Lawyers for George Zimmerman on Thursday released a series of audiotapes, videos, and written statements that the former neighborhood watch volunteer gave police the day after he shot and killed Trayvon Martin, an unarmed African American teenager (watch a sample video below). Zimmerman, who now faces second-degree murder charges, calmly explains that he thought the hoodie-clad Martin looked suspicious, so he called police. Then, Zimmerman says, as he was walking to his truck to await a squad car, Martin suddenly "emerged from the darkness." After a brief exchange, Zimmerman says that Martin started beating him until his head "felt like it was going to explode," and the beating didn't end until Zimmerman shot Martin. Does this account from Zimmerman, who wasn't charged until the case sparked a public outcry, clear up lingering questions? Here, six takeaways:

1. Zimmerman was not unscathed
A month after the Feb. 26 killing, Sanford, Fla., police released police station security camera footage that, though grainy, showed Zimmerman with no apparent injuries, which cast doubt on his claim that he had acted out of self defense. This video, however, makes it clear that the accused murderer was indeed "bloodied and battered," says Richard Luscombe at Britain's Guardian. He has a black eye, cuts to his nose, and adhesive bandages on the back of his head, which he says Martin slammed repeatedly into a concrete sidewalk.

2. It may have been Zimmerman, after all, who was heard yelling for help on 911 tapes
At the end of March, the Orlando Sentinel reported that forensic voice identification experts it hired concluded that the final screams before the fatal gunshot — captured in a neighbor's 911 call — didn't come from Zimmerman. But Zimmerman told police the day after the killing that Martin "kept punching my face and my head," and he feared he would lose consciousness: "I couldn't breathe and he still kept trying to hit my head against the pavement." Then, Zimmerman says, he started screaming, "Help me, help me. He is killing me."

3. Trayvon Martin's dying words were "You got me"
In the video, Zimmerman says that Martin first approached him, saying, "You got a problem?" Zimmerman says he replied that he didn't, and Martin said, "You do now." The two began struggling on the ground and, at one point, Zimmerman's shirt rode up, exposing his firearm. When Martin saw that he was carrying a pistol, says Zimmerman, he reached for it and said, "You're going to die tonight." That, Zimmerman says, is when he fired the gun, once. According to Zimmerman, Martin, mortally wounded, uttered his last words: "You got me. You got it."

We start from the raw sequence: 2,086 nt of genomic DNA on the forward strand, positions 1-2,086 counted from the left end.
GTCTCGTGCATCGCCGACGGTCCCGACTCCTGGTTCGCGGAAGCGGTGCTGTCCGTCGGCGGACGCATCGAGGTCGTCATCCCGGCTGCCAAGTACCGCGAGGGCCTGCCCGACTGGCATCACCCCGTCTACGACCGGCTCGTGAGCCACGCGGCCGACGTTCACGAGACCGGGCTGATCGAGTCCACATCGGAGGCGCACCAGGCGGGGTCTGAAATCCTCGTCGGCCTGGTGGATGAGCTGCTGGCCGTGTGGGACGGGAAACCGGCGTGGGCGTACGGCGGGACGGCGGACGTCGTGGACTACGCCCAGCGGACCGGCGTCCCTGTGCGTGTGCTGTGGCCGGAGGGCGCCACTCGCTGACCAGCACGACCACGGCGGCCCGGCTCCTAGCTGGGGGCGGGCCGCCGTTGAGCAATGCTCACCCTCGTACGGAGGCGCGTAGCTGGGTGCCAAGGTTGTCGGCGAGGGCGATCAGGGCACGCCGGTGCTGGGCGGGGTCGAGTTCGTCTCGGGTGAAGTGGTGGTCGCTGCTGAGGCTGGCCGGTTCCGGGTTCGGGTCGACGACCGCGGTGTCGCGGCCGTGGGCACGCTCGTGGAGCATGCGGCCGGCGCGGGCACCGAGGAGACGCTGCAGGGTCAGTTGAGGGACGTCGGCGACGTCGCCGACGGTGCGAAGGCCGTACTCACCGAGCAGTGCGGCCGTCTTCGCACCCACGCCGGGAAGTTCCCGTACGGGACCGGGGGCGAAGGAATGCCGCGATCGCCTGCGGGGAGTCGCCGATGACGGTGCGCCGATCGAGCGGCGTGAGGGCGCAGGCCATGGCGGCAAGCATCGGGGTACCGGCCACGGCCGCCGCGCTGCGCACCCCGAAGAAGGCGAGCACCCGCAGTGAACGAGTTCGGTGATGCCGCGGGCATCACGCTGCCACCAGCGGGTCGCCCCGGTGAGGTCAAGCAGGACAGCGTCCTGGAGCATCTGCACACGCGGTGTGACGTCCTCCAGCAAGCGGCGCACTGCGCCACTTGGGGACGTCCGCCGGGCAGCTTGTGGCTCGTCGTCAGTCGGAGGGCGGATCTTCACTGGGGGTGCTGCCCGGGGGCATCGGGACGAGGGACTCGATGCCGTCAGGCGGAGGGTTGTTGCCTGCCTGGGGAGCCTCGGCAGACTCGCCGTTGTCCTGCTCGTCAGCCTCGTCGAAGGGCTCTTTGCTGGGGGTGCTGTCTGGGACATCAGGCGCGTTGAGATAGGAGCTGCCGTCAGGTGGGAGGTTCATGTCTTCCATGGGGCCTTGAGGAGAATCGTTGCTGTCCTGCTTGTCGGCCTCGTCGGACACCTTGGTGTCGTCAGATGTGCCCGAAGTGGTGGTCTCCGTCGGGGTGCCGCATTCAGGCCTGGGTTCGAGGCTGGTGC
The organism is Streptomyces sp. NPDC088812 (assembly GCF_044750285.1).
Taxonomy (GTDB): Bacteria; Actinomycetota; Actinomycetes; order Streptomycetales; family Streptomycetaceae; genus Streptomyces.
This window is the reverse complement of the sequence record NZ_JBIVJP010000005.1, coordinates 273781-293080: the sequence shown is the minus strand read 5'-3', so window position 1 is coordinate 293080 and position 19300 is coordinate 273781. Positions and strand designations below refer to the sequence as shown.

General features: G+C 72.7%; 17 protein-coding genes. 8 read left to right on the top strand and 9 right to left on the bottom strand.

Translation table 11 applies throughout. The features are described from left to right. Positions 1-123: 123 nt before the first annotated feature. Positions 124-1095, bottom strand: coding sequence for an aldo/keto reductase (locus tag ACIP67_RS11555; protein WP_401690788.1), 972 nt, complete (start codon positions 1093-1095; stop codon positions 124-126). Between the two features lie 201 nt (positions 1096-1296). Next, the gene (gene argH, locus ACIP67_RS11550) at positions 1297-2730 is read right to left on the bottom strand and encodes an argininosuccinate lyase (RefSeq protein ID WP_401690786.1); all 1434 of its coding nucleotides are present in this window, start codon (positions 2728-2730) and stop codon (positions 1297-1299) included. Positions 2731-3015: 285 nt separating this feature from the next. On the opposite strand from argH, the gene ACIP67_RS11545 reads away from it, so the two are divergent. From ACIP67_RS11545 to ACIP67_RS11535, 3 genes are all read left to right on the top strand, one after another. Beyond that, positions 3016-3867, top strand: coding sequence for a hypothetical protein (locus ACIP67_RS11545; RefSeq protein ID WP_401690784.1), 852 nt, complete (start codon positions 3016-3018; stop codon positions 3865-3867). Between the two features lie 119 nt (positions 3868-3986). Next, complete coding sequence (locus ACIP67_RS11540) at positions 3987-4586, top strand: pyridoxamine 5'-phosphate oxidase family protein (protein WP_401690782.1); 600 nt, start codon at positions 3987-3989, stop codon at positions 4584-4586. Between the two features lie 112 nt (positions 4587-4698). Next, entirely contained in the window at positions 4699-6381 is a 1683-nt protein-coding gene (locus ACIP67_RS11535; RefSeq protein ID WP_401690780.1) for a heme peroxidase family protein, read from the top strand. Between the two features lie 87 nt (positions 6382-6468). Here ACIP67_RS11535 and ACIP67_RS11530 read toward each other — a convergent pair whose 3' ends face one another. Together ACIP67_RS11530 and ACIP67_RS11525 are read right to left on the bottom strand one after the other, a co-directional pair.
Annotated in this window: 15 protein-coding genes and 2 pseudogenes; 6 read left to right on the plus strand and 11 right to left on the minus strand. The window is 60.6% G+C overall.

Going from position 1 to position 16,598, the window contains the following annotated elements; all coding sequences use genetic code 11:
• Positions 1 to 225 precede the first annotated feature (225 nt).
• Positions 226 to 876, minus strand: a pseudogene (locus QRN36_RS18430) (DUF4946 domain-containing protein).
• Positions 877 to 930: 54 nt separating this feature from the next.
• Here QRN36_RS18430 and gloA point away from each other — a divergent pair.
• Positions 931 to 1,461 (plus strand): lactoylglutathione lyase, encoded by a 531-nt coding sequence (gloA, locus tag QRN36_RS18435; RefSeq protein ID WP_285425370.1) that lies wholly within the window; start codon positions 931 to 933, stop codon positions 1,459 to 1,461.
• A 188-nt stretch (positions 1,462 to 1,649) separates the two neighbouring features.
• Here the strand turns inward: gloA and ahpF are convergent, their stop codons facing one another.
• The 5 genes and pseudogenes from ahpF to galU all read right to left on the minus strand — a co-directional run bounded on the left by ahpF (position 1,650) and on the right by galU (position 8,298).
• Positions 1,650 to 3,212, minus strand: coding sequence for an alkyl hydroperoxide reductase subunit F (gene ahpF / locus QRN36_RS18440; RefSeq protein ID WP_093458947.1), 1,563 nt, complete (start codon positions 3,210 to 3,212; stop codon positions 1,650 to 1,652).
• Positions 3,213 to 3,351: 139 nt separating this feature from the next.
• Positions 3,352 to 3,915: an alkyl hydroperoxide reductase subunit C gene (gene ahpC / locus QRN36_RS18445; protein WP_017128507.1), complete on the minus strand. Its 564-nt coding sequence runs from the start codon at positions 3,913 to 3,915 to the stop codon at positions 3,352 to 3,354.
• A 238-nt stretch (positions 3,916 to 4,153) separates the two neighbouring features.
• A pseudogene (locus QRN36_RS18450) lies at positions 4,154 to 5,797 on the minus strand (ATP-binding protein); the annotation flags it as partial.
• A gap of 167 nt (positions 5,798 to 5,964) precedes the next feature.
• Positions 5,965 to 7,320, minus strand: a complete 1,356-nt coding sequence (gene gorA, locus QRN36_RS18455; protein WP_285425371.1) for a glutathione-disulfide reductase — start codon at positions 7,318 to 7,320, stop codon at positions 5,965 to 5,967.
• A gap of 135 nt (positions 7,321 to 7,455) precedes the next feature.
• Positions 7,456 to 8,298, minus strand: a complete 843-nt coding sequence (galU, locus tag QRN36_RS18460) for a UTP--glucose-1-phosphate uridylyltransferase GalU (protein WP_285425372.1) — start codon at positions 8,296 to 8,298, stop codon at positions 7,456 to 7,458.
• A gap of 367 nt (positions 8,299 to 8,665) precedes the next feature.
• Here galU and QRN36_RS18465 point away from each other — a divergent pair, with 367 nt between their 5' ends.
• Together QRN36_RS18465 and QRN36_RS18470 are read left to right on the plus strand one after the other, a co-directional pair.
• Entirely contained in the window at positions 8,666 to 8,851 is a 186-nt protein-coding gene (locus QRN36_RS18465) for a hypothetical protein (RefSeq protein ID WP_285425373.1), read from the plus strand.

4. Why the first witness says Zimmerman was the one on top
One of the first neighbors to arrive after the shooting said Zimmerman was straddling Martin on the ground, not the other way around. Zimmerman told police that, during the struggle, Martin was on top of him until the gunshot. Thinking that he had missed, Zimmerman says he interpreted Martin's statement, "You got me," to mean "I give up, you've got a gun." Zimmerman says he pushed the teen off of him, sat up, and pinned Martin to the ground. At that point, Zimmerman says, he thought Martin was still a threat. "Just don't move," he recalled saying. "And he was saying something like 'Ahhhh. Ahhhh.'" Then Martin stopped struggling, and Zimmerman got up.

5. Zimmerman insists Martin started it
Despite investigators' recommendation to charge Zimmerman right away, Sanford police initially decided to let Zimmerman go free, citing Florida's Stand Your Ground law, which says citizens have a right to use force in self-defense if attacked. So it matters whether Martin really did throw the first punch, says Patrik Jonsson at The Christian Science Monitor, because "who starts an attack is key under Florida's Stand Your Ground law." Yes, and Zimmerman describes what might be called a "textbook" self-defense case, says Chris Cuomo at ABC News. But jurors may think it sounds "too perfect," as if 'he checked every box to get himself off the hook."

6. Did Zimmerman make things up?
The Martin family's lawyer, Benjamin Crump, says the striking thing about Zimmerman's account is the inconsistencies between what he said before and after talking with a lawyer. Also, the detective conducting one of the interviews, Chris Serino, notes that, although Zimmerman is injured, his cuts and bruises were "not quite consistent" with the brutal beating he described. Zimmerman says he tried to deflect incoming blows, but his defensive wounds were "essentially nonexistent," Serino says. When someone repeatedly slams your head into a sidewalk, you don't merely get scrapes and cuts, says Serino: "Skull fractures is what happens with that."

Sources: ABC News, Christian Science Monitor, Guardian, Miami Herald, New York Times, Orlando Sentinel

Take a look at one of Zimmerman's accounts:

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